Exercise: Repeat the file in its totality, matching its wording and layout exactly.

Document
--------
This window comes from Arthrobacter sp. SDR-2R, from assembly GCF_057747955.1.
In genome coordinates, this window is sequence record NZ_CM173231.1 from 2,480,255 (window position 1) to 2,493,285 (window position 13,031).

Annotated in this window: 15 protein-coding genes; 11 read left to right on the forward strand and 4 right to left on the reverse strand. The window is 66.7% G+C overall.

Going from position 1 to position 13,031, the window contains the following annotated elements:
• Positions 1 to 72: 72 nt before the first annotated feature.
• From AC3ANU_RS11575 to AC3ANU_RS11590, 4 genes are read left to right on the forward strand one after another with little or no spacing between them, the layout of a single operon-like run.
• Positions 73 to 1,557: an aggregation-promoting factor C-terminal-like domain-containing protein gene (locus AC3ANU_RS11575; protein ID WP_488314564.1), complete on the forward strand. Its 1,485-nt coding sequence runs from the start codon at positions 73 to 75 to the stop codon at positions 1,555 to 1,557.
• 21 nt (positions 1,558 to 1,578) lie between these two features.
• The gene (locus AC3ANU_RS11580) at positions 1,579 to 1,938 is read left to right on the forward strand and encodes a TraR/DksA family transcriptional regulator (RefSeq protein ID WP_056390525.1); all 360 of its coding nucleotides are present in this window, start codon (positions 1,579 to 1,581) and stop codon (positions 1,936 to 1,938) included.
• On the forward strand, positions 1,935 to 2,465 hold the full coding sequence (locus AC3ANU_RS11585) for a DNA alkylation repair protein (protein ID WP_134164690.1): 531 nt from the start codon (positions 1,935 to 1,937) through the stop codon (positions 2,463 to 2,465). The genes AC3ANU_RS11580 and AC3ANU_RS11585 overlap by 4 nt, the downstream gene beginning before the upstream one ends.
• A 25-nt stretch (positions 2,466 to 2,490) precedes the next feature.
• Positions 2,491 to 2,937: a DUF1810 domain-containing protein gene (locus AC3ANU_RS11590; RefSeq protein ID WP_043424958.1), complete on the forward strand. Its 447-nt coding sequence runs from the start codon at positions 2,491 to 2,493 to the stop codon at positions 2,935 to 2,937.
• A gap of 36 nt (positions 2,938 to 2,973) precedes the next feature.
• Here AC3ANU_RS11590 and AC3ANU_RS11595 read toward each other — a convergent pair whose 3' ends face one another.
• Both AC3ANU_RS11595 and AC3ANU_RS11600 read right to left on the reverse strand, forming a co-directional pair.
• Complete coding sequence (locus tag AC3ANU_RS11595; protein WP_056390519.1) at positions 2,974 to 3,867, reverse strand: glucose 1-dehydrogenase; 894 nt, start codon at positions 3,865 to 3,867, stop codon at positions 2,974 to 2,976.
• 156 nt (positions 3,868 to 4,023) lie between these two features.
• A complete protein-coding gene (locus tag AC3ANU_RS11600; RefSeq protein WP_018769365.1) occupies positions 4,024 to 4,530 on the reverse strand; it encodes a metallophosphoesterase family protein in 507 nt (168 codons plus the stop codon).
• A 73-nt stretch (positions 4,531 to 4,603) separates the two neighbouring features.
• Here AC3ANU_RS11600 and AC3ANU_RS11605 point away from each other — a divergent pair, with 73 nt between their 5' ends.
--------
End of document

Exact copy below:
This window comes from Arthrobacter sp. SDR-2R, from assembly GCF_057747955.1.
In genome coordinates, this window is sequence record NZ_CM173231.1 from 2,480,255 (window position 1) to 2,493,285 (window position 13,031).

Annotated in this window: 15 protein-coding genes; 11 read left to right on the forward strand and 4 right to left on the reverse strand. The window is 66.7% G+C overall.

Going from position 1 to position 13,031, the window contains the following annotated elements:
• Positions 1 to 72: 72 nt before the first annotated feature.
• From AC3ANU_RS11575 to AC3ANU_RS11590, 4 genes are read left to right on the forward strand one after another with little or no spacing between them, the layout of a single operon-like run.
• Positions 73 to 1,557: an aggregation-promoting factor C-terminal-like domain-containing protein gene (locus AC3ANU_RS11575; protein ID WP_488314564.1), complete on the forward strand. Its 1,485-nt coding sequence runs from the start codon at positions 73 to 75 to the stop codon at positions 1,555 to 1,557.
• 21 nt (positions 1,558 to 1,578) lie between these two features.
• The gene (locus AC3ANU_RS11580) at positions 1,579 to 1,938 is read left to right on the forward strand and encodes a TraR/DksA family transcriptional regulator (RefSeq protein ID WP_056390525.1); all 360 of its coding nucleotides are present in this window, start codon (positions 1,579 to 1,581) and stop codon (positions 1,936 to 1,938) included.
• On the forward strand, positions 1,935 to 2,465 hold the full coding sequence (locus AC3ANU_RS11585) for a DNA alkylation repair protein (protein ID WP_134164690.1): 531 nt from the start codon (positions 1,935 to 1,937) through the stop codon (positions 2,463 to 2,465). The genes AC3ANU_RS11580 and AC3ANU_RS11585 overlap by 4 nt, the downstream gene beginning before the upstream one ends.
• A 25-nt stretch (positions 2,466 to 2,490) precedes the next feature.
• Positions 2,491 to 2,937: a DUF1810 domain-containing protein gene (locus AC3ANU_RS11590; RefSeq protein ID WP_043424958.1), complete on the forward strand. Its 447-nt coding sequence runs from the start codon at positions 2,491 to 2,493 to the stop codon at positions 2,935 to 2,937.
• A gap of 36 nt (positions 2,938 to 2,973) precedes the next feature.
• Here AC3ANU_RS11590 and AC3ANU_RS11595 read toward each other — a convergent pair whose 3' ends face one another.
• Both AC3ANU_RS11595 and AC3ANU_RS11600 read right to left on the reverse strand, forming a co-directional pair.
• Complete coding sequence (locus tag AC3ANU_RS11595; protein WP_056390519.1) at positions 2,974 to 3,867, reverse strand: glucose 1-dehydrogenase; 894 nt, start codon at positions 3,865 to 3,867, stop codon at positions 2,974 to 2,976.
• 156 nt (positions 3,868 to 4,023) lie between these two features.
• A complete protein-coding gene (locus tag AC3ANU_RS11600; RefSeq protein WP_018769365.1) occupies positions 4,024 to 4,530 on the reverse strand; it encodes a metallophosphoesterase family protein in 507 nt (168 codons plus the stop codon).
• A 73-nt stretch (positions 4,531 to 4,603) separates the two neighbouring features.
• Here AC3ANU_RS11600 and AC3ANU_RS11605 point away from each other — a divergent pair, with 73 nt between their 5' ends.